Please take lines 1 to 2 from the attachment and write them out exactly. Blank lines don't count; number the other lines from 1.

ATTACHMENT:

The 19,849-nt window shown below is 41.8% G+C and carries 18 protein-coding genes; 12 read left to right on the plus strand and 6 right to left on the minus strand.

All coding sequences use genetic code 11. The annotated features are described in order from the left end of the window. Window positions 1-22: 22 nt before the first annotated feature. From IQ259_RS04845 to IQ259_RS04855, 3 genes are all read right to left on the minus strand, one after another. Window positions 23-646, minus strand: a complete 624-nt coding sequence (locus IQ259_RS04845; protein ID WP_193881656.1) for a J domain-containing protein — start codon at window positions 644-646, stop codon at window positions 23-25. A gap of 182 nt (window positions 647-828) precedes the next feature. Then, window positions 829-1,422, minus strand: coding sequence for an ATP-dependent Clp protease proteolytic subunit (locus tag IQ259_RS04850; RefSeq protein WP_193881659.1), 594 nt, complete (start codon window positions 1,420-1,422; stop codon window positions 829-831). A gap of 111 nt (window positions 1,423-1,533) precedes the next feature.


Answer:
The 19,849-nt window shown below is 41.8% G+C and carries 18 protein-coding genes; 12 read left to right on the plus strand and 6 right to left on the minus strand.

All coding sequences use genetic code 11. The annotated features are described in order from the left end of the window. Window positions 1-22: 22 nt before the first annotated feature. From IQ259_RS04845 to IQ259_RS04855, 3 genes are all read right to left on the minus strand, one after another. Window positions 23-646, minus strand: a complete 624-nt coding sequence (locus IQ259_RS04845; protein ID WP_193881656.1) for a J domain-containing protein — start codon at window positions 644-646, stop codon at window positions 23-25. A gap of 182 nt (window positions 647-828) precedes the next feature. Then, window positions 829-1,422, minus strand: coding sequence for an ATP-dependent Clp protease proteolytic subunit (locus tag IQ259_RS04850; RefSeq protein WP_193881659.1), 594 nt, complete (start codon window positions 1,420-1,422; stop codon window positions 829-831). A gap of 111 nt (window positions 1,423-1,533) precedes the next feature.